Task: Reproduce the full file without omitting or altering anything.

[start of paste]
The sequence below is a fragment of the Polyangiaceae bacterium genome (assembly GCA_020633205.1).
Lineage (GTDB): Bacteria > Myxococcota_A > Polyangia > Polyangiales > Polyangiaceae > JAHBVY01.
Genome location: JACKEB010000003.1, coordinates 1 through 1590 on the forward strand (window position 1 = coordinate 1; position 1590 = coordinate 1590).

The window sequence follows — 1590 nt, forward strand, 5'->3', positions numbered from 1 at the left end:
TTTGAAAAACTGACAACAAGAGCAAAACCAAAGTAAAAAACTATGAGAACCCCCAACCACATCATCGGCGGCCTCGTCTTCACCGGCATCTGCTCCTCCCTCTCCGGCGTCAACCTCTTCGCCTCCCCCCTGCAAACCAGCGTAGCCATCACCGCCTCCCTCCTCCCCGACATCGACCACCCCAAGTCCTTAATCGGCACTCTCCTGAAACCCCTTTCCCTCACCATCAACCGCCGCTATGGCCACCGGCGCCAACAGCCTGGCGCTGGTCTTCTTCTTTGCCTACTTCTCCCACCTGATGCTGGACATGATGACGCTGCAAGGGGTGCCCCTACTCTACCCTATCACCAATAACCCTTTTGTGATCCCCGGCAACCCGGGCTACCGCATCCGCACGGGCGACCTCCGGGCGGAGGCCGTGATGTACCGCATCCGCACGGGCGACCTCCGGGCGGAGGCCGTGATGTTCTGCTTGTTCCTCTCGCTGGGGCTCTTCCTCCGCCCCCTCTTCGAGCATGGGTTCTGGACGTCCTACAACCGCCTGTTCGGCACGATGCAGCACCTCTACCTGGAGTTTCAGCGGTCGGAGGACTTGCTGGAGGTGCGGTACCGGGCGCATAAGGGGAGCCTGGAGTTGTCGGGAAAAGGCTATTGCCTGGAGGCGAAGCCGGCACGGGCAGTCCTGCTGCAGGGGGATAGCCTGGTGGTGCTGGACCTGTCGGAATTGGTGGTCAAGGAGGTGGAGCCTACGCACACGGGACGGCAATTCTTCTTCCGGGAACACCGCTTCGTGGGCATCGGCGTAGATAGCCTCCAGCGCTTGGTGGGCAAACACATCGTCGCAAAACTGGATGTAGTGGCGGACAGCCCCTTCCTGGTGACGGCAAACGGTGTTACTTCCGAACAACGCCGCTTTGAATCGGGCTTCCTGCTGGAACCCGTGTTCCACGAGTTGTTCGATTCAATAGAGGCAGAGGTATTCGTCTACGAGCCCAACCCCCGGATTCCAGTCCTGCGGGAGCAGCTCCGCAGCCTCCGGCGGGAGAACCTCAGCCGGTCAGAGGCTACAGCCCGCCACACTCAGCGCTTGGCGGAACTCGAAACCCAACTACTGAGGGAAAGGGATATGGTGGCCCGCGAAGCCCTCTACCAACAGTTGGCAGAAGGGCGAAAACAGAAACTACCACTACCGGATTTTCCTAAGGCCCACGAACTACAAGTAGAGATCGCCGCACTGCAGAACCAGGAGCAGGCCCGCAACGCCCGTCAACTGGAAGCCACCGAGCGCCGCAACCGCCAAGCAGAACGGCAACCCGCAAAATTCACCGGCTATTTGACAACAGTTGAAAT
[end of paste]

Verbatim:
The sequence below is a fragment of the Polyangiaceae bacterium genome (assembly GCA_020633205.1).
Lineage (GTDB): Bacteria > Myxococcota_A > Polyangia > Polyangiales > Polyangiaceae > JAHBVY01.
Genome location: JACKEB010000003.1, coordinates 1 through 1590 on the forward strand (window position 1 = coordinate 1; position 1590 = coordinate 1590).

The window sequence follows — 1590 nt, forward strand, 5'->3', positions numbered from 1 at the left end:
TTTGAAAAACTGACAACAAGAGCAAAACCAAAGTAAAAAACTATGAGAACCCCCAACCACATCATCGGCGGCCTCGTCTTCACCGGCATCTGCTCCTCCCTCTCCGGCGTCAACCTCTTCGCCTCCCCCCTGCAAACCAGCGTAGCCATCACCGCCTCCCTCCTCCCCGACATCGACCACCCCAAGTCCTTAATCGGCACTCTCCTGAAACCCCTTTCCCTCACCATCAACCGCCGCTATGGCCACCGGCGCCAACAGCCTGGCGCTGGTCTTCTTCTTTGCCTACTTCTCCCACCTGATGCTGGACATGATGACGCTGCAAGGGGTGCCCCTACTCTACCCTATCACCAATAACCCTTTTGTGATCCCCGGCAACCCGGGCTACCGCATCCGCACGGGCGACCTCCGGGCGGAGGCCGTGATGTACCGCATCCGCACGGGCGACCTCCGGGCGGAGGCCGTGATGTTCTGCTTGTTCCTCTCGCTGGGGCTCTTCCTCCGCCCCCTCTTCGAGCATGGGTTCTGGACGTCCTACAACCGCCTGTTCGGCACGATGCAGCACCTCTACCTGGAGTTTCAGCGGTCGGAGGACTTGCTGGAGGTGCGGTACCGGGCGCATAAGGGGAGCCTGGAGTTGTCGGGAAAAGGCTATTGCCTGGAGGCGAAGCCGGCACGGGCAGTCCTGCTGCAGGGGGATAGCCTGGTGGTGCTGGACCTGTCGGAATTGGTGGTCAAGGAGGTGGAGCCTACGCACACGGGACGGCAATTCTTCTTCCGGGAACACCGCTTCGTGGGCATCGGCGTAGATAGCCTCCAGCGCTTGGTGGGCAAACACATCGTCGCAAAACTGGATGTAGTGGCGGACAGCCCCTTCCTGGTGACGGCAAACGGTGTTACTTCCGAACAACGCCGCTTTGAATCGGGCTTCCTGCTGGAACCCGTGTTCCACGAGTTGTTCGATTCAATAGAGGCAGAGGTATTCGTCTACGAGCCCAACCCCCGGATTCCAGTCCTGCGGGAGCAGCTCCGCAGCCTCCGGCGGGAGAACCTCAGCCGGTCAGAGGCTACAGCCCGCCACACTCAGCGCTTGGCGGAACTCGAAACCCAACTACTGAGGGAAAGGGATATGGTGGCCCGCGAAGCCCTCTACCAACAGTTGGCAGAAGGGCGAAAACAGAAACTACCACTACCGGATTTTCCTAAGGCCCACGAACTACAAGTAGAGATCGCCGCACTGCAGAACCAGGAGCAGGCCCGCAACGCCCGTCAACTGGAAGCCACCGAGCGCCGCAACCGCCAAGCAGAACGGCAACCCGCAAAATTCACCGGCTATTTGACAACAGTTGAAAT